For large complex sites storyboarding with wireframes and mockups are very useful to get business user buy in for major projects. Look and feel type design must not come too early or the business users get distracted onto worrying about colours and looks and feel without considering the complexities of the functionality they are wanting.

  • I think your design process is a good one, much like what I’ve seen before. It works very good with sites that have a minimum of server-side work, or the code for the server-side work already exists (a blog on a CMW, for example).

    However, as a developer of sites with a lot of server-side code (eg member sites with complex data), my process has a few more steps:

    Before the mock-up, I always start with trying to work out the functionality of the site. In fact, this does not (and should not) be dictated as being a web site, just functionality to help the customer towards a goal. Sometimes (more often than one should think), the best thing to make might not even be a website.

    Then I do the mock-up. I’m not very good at the visual stuff, so this is usually done with the help of someone that doesn’t end up drawing stick-fugures all the time :-)

    Also, after the HTML stage, quite a lot of work goes into designing code models and rough setup of the server side, followed by a stage of translating HTML to server-side templates. The JS/JQyery stage is also done about this time to try to get the most out of any AJAX-style functionality.

    Oh, and I don’t really do the procedure for all functionality at the same time, I try to do the entire process for each piece of functionality, refactoring/redesigning the already finished bits if needed to fit the present design/code standards/etc. This might seem like tremendeous overkill, but in fact, the process is really quick for most of the iterations after the first one, and it avoids trying to fit a square peg in a round hole when the the new feature does not fit naturally with the old design. And it gives the user a feeling of progression on the site, that someone is working actively to improve.

    Thanks for a good article!

  • Misspelled in my previous comment, it should read

    It works very good with sites that have a minimum of server-side work, or the code for the server-side work already exists (a blog on a *CMS*, for example)

  • I am really excited that so many people were able to voice their opinions about the method, and the sheer expression to me is very exciting so i’m going to address them right now.

    First of all, to address the comment about tying it to the back-end coding. Not sure if you heard of things like MVC but the separation of Content and Functionality are pretty important. Just like HTML is the structure, and CSS is the style. With MVC you have a Model, View, and a Controller. I’ll summarize briefly as i’m sure you guys already know about it. The Model interacts with the database, the controllers run the whole application accessing the model and feeding the view, and the view is what the person sees. This makes the process completely separate, and super fast. If you’re not using MVC yet, give it a try it’s a god send.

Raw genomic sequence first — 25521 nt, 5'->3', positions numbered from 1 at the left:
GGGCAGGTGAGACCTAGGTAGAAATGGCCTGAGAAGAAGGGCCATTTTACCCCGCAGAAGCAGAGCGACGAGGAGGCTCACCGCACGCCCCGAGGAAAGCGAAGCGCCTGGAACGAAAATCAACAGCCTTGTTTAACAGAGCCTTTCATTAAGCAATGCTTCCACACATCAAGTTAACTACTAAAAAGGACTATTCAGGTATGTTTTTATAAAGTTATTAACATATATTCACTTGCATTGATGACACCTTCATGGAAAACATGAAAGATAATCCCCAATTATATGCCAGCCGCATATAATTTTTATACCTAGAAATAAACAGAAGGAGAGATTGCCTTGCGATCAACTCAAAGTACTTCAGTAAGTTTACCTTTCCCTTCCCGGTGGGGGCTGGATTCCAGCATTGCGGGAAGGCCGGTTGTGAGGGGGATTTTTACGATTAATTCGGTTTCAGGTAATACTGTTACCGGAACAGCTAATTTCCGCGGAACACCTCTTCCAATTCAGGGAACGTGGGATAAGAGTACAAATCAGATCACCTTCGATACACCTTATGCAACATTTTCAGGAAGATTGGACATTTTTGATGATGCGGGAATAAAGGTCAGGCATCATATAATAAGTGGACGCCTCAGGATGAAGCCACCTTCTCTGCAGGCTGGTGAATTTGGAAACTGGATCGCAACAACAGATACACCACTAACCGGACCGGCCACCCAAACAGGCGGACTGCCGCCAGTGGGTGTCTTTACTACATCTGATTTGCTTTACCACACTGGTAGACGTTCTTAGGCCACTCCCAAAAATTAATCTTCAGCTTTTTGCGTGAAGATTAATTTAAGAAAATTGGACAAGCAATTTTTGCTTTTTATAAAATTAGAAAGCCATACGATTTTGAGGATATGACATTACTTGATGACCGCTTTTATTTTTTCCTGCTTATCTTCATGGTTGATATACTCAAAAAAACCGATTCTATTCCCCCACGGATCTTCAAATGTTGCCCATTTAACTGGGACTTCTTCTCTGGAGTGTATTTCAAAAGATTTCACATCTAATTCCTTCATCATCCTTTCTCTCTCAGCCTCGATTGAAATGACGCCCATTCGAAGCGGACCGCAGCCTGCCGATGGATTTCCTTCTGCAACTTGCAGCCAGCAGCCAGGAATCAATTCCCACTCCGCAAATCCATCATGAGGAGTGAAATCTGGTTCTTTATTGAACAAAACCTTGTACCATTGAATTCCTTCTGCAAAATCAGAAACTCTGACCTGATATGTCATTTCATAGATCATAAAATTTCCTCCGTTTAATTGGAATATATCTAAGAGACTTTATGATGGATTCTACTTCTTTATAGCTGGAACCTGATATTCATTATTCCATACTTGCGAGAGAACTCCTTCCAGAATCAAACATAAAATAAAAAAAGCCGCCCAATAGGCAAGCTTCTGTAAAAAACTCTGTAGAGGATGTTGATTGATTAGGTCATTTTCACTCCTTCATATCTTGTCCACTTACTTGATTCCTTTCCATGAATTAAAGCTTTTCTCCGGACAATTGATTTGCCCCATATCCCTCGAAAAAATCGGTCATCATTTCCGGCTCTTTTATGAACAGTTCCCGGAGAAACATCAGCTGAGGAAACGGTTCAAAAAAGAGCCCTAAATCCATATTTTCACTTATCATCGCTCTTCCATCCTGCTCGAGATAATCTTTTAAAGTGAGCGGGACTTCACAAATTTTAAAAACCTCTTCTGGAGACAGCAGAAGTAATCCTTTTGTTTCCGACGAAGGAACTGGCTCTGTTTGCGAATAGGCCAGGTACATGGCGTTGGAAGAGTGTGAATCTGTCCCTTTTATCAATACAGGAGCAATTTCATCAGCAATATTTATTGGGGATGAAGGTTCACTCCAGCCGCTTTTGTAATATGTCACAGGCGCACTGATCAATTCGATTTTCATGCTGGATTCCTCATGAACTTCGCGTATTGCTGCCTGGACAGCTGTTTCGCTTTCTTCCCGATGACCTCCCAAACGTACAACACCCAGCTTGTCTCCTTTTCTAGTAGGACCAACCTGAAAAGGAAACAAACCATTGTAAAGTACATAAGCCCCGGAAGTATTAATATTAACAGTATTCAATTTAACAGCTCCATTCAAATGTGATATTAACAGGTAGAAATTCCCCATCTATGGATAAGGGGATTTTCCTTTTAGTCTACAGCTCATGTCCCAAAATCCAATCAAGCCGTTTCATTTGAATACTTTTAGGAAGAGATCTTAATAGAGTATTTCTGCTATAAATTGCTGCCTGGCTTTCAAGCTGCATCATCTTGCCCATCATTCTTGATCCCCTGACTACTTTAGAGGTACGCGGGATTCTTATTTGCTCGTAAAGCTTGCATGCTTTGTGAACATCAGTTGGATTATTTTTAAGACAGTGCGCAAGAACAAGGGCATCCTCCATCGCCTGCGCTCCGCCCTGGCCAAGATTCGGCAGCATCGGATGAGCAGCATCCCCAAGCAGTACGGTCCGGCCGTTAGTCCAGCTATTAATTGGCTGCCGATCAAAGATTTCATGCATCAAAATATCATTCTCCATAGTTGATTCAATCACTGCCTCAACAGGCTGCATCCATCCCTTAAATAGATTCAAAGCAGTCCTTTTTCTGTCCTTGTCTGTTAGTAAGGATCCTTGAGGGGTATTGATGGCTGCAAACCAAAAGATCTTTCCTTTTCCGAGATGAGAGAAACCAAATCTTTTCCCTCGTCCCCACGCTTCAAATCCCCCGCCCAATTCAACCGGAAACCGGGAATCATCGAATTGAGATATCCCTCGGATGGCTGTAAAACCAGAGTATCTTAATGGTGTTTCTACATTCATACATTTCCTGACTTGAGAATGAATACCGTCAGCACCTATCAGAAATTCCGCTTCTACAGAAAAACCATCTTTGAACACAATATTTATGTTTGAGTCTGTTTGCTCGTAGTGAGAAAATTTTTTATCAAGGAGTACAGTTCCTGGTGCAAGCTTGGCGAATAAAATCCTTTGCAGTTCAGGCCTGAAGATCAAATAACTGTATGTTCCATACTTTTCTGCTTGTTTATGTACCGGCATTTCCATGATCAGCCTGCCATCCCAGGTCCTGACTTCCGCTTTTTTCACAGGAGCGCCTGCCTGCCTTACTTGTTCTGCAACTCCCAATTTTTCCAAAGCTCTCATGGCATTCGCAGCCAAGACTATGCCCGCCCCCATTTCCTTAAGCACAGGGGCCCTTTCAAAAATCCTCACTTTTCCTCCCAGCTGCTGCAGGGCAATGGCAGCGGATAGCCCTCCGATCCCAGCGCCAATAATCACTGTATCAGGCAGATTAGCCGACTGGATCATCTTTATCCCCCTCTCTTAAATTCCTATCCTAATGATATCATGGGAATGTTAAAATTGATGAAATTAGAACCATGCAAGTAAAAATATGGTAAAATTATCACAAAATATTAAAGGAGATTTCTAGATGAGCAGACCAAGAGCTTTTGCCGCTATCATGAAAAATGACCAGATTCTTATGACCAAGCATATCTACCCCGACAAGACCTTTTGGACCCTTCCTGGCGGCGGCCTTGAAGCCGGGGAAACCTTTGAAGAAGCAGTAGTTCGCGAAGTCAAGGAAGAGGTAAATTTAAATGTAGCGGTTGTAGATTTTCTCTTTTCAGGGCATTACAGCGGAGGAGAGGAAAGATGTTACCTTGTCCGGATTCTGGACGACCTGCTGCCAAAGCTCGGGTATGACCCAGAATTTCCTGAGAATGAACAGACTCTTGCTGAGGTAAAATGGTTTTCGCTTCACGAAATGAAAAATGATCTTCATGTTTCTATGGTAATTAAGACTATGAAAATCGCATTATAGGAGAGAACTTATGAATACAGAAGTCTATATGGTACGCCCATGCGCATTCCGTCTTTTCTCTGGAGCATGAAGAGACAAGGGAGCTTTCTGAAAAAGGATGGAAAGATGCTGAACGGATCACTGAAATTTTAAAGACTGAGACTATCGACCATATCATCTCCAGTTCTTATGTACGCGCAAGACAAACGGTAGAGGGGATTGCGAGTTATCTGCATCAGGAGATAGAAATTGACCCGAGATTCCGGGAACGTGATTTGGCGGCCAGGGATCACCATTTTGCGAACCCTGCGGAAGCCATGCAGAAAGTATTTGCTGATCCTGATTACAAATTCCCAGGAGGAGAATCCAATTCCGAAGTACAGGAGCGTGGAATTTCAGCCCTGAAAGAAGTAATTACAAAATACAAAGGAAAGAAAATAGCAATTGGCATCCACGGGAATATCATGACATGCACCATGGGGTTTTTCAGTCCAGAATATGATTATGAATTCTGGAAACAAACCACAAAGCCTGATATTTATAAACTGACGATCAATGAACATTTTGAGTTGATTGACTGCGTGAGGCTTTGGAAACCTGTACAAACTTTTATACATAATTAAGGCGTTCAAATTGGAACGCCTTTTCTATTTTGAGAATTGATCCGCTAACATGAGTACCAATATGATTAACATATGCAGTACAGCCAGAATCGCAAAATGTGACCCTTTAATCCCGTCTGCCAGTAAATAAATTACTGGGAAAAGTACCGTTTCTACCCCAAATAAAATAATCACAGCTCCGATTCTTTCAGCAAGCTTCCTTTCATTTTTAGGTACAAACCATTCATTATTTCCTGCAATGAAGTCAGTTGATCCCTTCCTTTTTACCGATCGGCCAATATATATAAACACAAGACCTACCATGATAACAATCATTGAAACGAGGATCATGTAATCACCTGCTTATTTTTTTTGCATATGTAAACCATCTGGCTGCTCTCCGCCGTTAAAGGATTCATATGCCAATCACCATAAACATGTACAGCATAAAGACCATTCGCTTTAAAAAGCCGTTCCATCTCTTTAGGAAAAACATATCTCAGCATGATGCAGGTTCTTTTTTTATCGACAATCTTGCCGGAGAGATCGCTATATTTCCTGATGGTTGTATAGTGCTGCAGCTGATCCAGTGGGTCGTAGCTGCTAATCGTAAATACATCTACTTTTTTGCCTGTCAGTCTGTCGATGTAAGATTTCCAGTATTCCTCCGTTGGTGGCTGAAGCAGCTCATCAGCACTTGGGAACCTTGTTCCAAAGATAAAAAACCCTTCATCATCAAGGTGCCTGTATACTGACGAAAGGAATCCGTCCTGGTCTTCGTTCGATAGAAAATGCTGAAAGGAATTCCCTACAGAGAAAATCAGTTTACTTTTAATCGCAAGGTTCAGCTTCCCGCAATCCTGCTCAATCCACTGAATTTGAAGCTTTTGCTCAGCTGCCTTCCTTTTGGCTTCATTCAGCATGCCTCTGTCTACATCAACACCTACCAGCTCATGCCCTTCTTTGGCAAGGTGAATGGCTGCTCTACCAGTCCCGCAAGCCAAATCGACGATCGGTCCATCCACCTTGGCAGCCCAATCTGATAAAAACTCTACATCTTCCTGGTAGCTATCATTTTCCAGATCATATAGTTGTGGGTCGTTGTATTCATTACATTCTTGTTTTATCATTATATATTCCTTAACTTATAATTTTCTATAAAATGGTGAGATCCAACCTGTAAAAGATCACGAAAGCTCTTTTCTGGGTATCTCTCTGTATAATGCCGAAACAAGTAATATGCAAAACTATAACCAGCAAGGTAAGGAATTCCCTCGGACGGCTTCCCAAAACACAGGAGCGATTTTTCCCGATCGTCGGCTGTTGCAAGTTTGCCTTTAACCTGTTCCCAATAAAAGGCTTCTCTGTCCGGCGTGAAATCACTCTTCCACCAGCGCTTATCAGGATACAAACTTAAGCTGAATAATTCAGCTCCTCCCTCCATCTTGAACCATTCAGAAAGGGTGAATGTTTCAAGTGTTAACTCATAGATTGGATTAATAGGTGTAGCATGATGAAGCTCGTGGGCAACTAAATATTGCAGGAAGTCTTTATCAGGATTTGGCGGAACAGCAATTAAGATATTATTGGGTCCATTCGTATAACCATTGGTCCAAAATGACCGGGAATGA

Also i believe i missed to explain the Mock Up phase a little better. In the Mock Up phase you need to come up with a combination of notes like what you are trying to achieve, hence creating mock up screens that reflect the actions users can take. The whole application can be mocked up in different screens and pages with notes.

    As far as blending your HTML with template systems, as a person who has worked with quite a few template systems from Smarty, Wordpress, Expressionengine, to so many others i feel a strong ready design (html/css wise) is so useful to seperate a header footer, and page elements it helps with consistency for sure.

    And Neil, ahh you speak from my mind. Being a part of the development team in the University of Santa Barbara where we developed advanced student websites for signing up for courses, and paying for classes i know exactly where you are coming from. But to me it feels that even in those cases, yes you have to add quite a few steps before my method, but in the end my method is still very usable, and optimal. There do need to be countless meetings with all members of the team to discuss the functionality, the database interactions, with architects and so on to foresee a lot of things that will obviously come up, but after all that is settled and my notebook is full i can sit down and enforce my method to make a very aesthetic website.

    Thank you guys for your input, i love discussions like this one.

  • great this is really informative.

  • Great, thanks

Leave your own!


freedcamp free project management

Popular Articles

fzilla file hosting